Breast Cancer Survivor
Assemble Your Best Army
Heart disease – not breast cancer – ran in Sally Deghand’s family. Thus, her diagnosis at age 57 of Stage III triple negative breast cancer was quite a surprise. However, she met the challenges of treatment head on and is now cancer-free and happy to share practical advice with others who find themselves in a similar situation.
I spent a lot of time caring for my elderly parents while working full time. After my dad passed away, my mom was diagnosed with Alzheimer’s disease. It was a hectic time, so my annual mammogram was three months late. After getting abnormal results, my doctor scheduled a sonogram and then a needle biopsy. Shortly after, I was driving my dog to the vet when a nurse called. She realized I was driving and hesitated. I knew the results weren’t good. I got right to the point and said, “So, I have cancer. What do we do now?”
The diagnosis was triple negative invasive ductal carcinoma and would require multiple treatments. As I had them, I learned a few things that I offer as advice to anyone facing a cancer diagnosis:
- Assemble your best army ASAP, and include a specialist in your type of cancer.
- Don’t be afraid to ask for a second or third opinion, and make sure you understand all explanations.
- Drive as far as you need to for treatment because it could boil down to survival versus convenience.
Very soon after diagnosis, I had a mastectomy to remove my left breast. Initial biopsy results indicated the cancer was contained in the two tumors in my left breast, with no lymph node involvement. Later on, after reading the full pathology report, my doctor discovered one of the two tumors encapsulated five or six lymph nodes. A panel of doctors was undecided as to whether an axillary lymph node dissection was needed.
I had eight weeks of a strong chemotherapy nicknamed “The Red Devil” after my first surgery, followed by 12 weeks of another type of chemo. I’d had a port installed but it continually clogged, so it was removed during my second round. From then on, all chemo was administered intravenously. I was given another chemo simultaneously. I took it for 12 months. I had an EKG every three months to see if my heart muscle was being affected, a side effect they neglected to mention.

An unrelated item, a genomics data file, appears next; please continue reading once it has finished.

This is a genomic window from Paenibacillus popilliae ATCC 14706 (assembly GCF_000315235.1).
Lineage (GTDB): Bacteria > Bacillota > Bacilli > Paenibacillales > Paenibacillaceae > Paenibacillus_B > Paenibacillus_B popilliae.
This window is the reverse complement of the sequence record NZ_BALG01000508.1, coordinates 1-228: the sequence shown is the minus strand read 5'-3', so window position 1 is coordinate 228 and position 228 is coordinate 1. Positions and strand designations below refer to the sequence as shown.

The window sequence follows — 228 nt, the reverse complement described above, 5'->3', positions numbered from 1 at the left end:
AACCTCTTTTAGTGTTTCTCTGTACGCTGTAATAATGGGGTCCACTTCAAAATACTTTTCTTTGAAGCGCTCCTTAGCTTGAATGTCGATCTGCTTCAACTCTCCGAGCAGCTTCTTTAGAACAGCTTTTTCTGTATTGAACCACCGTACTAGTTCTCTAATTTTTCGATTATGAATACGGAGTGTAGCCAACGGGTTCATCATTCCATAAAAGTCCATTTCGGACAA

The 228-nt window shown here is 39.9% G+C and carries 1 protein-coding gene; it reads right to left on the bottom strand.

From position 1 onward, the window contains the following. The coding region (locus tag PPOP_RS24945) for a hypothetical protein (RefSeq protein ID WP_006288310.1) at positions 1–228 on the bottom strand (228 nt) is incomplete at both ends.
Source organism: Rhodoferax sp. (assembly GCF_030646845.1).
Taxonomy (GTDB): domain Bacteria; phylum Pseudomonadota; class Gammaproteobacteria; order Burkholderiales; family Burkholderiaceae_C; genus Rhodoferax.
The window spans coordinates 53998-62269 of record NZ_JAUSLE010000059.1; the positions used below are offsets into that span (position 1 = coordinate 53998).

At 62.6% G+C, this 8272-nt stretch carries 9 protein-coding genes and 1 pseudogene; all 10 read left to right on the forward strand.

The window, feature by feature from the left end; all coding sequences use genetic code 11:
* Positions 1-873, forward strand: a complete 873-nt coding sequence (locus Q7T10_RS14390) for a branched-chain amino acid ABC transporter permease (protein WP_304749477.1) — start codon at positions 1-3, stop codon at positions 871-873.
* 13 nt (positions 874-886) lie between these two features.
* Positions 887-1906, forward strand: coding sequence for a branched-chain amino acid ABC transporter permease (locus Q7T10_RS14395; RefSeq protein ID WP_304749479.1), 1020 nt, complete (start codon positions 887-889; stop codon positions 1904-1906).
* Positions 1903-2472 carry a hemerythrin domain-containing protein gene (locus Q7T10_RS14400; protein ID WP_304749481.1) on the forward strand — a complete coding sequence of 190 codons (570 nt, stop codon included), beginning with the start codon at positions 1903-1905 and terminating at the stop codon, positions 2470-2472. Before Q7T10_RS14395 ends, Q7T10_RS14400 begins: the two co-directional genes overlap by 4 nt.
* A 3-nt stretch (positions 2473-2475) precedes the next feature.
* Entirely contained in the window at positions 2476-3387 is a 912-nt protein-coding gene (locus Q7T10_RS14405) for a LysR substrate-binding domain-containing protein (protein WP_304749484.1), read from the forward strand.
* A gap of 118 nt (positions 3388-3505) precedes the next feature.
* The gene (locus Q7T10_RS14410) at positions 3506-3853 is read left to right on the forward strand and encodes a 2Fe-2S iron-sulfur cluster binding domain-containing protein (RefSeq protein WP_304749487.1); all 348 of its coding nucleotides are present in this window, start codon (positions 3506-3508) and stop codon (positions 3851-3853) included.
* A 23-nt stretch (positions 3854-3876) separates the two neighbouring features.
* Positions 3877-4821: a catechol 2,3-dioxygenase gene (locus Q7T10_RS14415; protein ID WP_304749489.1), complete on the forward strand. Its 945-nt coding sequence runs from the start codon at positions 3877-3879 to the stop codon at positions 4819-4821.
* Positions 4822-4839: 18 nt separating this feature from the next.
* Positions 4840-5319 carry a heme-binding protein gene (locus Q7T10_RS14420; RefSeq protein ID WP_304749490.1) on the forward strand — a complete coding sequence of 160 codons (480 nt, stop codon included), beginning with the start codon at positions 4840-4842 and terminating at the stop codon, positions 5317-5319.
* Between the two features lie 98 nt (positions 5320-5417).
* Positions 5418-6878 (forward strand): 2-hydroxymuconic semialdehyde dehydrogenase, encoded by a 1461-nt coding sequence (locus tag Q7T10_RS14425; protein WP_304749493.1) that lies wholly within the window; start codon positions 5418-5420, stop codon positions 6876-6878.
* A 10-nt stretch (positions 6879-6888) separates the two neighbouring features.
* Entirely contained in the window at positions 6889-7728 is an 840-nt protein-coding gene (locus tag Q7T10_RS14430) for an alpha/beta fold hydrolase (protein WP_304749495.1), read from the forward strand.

I had a fear of developing lymphedema, so I really didn’t want the axillary lymph node dissection. After seeking a second opinion, my new oncologist felt I should, so I did. The doctor removed some lymph nodes but didn’t find more cancer. My body didn’t react well to the second surgery. I needed many drain tubes to finally stop the drainage after several months.
After the drainage issue was resolved, I was tattooed then began six weeks of radiation therapy. My radiation oncologist didn’t follow my medical oncologist’s instructions to radiate above my clavicle, and after six weeks of radiation treatments, I had to stop a week early due to very painful third-degree burns on the left side of my chest. My medical oncologist was very upset. I was referred to a specialist in radiation oncology to complete five to six more weeks of radiation on the area that hadn’t been treated.
I left work at 1 p.m. every day to drive more than an hour for each radiation treatment. It was worth it because my new radiation oncologist is an angel on Earth. I later found out he is world-renowned for his breast cancer treatment research. Not only did he treat me like I was his only patient, he thoroughly reviewed my case, explained everything and did not make excuses for the mistakes made by others. Under his care, I had five more weeks of radiation therapy, and my skin never even turned pink. I hope I never need cancer treatment again, but if I do, he will be involved from the very beginning.
Overall, my treatment lasted about 16 months. The day I started losing my hair stands out as my worst day. Most of it fell out in the shower. As I was leaving for work, I realized I didn’t have my garage door opener. I ran to jump over the garage door’s electric eye. As the door closed, I hit my head on the bottom of it, fell, skinned my knee, tore my jeans and lost a shoe. I was lying there in the rain with my dog on top of me. We looked at each other, then she followed my gaze to my shoe. She grabbed it and took off, and I had to chase her to retrieve it. After finally pulling out of the driveway, I cried for three miles before making myself stop so I could put on makeup at stoplights.
The best day was receiving the results of the genetic testing I requested. It was a huge relief to learn I did not have the cancer gene to pass on to my daughters or granddaughters.
Today, I’m cancer-free. I continue to get annual checkups, and I enjoy spending time with my animals and my family.